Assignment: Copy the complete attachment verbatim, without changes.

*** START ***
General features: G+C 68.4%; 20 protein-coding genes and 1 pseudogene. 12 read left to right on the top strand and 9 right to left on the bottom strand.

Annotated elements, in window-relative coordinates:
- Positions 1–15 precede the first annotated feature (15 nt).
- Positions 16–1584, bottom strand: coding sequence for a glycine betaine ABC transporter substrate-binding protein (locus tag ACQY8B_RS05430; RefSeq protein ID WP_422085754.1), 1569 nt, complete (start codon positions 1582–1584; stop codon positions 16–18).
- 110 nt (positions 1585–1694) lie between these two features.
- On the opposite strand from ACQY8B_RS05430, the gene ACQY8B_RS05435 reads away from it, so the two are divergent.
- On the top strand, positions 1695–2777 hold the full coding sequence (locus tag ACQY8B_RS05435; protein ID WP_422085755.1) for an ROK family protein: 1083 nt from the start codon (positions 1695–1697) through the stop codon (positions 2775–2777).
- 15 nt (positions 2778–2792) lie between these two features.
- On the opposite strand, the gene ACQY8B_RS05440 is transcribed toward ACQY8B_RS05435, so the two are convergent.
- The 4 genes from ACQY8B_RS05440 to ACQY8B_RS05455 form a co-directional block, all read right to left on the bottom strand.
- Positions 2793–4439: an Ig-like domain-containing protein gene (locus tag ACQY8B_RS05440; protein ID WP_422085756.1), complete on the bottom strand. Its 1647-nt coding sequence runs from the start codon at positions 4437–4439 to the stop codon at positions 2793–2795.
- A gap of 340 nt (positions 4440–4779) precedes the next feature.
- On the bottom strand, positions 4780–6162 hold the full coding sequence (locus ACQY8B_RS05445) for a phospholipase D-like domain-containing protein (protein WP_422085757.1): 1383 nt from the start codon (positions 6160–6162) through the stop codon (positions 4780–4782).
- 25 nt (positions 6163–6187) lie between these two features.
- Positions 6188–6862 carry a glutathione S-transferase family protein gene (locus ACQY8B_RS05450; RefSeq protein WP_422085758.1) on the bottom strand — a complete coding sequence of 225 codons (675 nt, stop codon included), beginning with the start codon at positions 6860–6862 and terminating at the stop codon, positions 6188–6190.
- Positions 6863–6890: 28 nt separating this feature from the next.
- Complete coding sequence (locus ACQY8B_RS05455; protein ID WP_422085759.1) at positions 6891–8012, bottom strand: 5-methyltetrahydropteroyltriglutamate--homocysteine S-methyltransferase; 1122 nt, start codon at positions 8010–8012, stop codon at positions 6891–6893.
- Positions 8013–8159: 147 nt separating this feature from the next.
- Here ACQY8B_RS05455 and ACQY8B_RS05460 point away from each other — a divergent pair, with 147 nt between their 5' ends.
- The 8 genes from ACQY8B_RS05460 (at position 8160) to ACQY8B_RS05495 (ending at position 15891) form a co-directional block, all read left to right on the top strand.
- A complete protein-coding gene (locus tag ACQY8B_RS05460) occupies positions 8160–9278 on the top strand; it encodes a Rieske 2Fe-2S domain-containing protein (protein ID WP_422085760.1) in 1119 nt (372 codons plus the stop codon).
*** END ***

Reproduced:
General features: G+C 68.4%; 20 protein-coding genes and 1 pseudogene. 12 read left to right on the top strand and 9 right to left on the bottom strand.

Annotated elements, in window-relative coordinates:
- Positions 1–15 precede the first annotated feature (15 nt).
- Positions 16–1584, bottom strand: coding sequence for a glycine betaine ABC transporter substrate-binding protein (locus tag ACQY8B_RS05430; RefSeq protein ID WP_422085754.1), 1569 nt, complete (start codon positions 1582–1584; stop codon positions 16–18).
- 110 nt (positions 1585–1694) lie between these two features.
- On the opposite strand from ACQY8B_RS05430, the gene ACQY8B_RS05435 reads away from it, so the two are divergent.
- On the top strand, positions 1695–2777 hold the full coding sequence (locus tag ACQY8B_RS05435; protein ID WP_422085755.1) for an ROK family protein: 1083 nt from the start codon (positions 1695–1697) through the stop codon (positions 2775–2777).
- 15 nt (positions 2778–2792) lie between these two features.
- On the opposite strand, the gene ACQY8B_RS05440 is transcribed toward ACQY8B_RS05435, so the two are convergent.
- The 4 genes from ACQY8B_RS05440 to ACQY8B_RS05455 form a co-directional block, all read right to left on the bottom strand.
- Positions 2793–4439: an Ig-like domain-containing protein gene (locus tag ACQY8B_RS05440; protein ID WP_422085756.1), complete on the bottom strand. Its 1647-nt coding sequence runs from the start codon at positions 4437–4439 to the stop codon at positions 2793–2795.
- A gap of 340 nt (positions 4440–4779) precedes the next feature.
- On the bottom strand, positions 4780–6162 hold the full coding sequence (locus ACQY8B_RS05445) for a phospholipase D-like domain-containing protein (protein WP_422085757.1): 1383 nt from the start codon (positions 6160–6162) through the stop codon (positions 4780–4782).
- 25 nt (positions 6163–6187) lie between these two features.
- Positions 6188–6862 carry a glutathione S-transferase family protein gene (locus ACQY8B_RS05450; RefSeq protein WP_422085758.1) on the bottom strand — a complete coding sequence of 225 codons (675 nt, stop codon included), beginning with the start codon at positions 6860–6862 and terminating at the stop codon, positions 6188–6190.
- Positions 6863–6890: 28 nt separating this feature from the next.
- Complete coding sequence (locus ACQY8B_RS05455; protein ID WP_422085759.1) at positions 6891–8012, bottom strand: 5-methyltetrahydropteroyltriglutamate--homocysteine S-methyltransferase; 1122 nt, start codon at positions 8010–8012, stop codon at positions 6891–6893.
- Positions 8013–8159: 147 nt separating this feature from the next.
- Here ACQY8B_RS05455 and ACQY8B_RS05460 point away from each other — a divergent pair, with 147 nt between their 5' ends.
- The 8 genes from ACQY8B_RS05460 (at position 8160) to ACQY8B_RS05495 (ending at position 15891) form a co-directional block, all read left to right on the top strand.
- A complete protein-coding gene (locus tag ACQY8B_RS05460) occupies positions 8160–9278 on the top strand; it encodes a Rieske 2Fe-2S domain-containing protein (protein ID WP_422085760.1) in 1119 nt (372 codons plus the stop codon).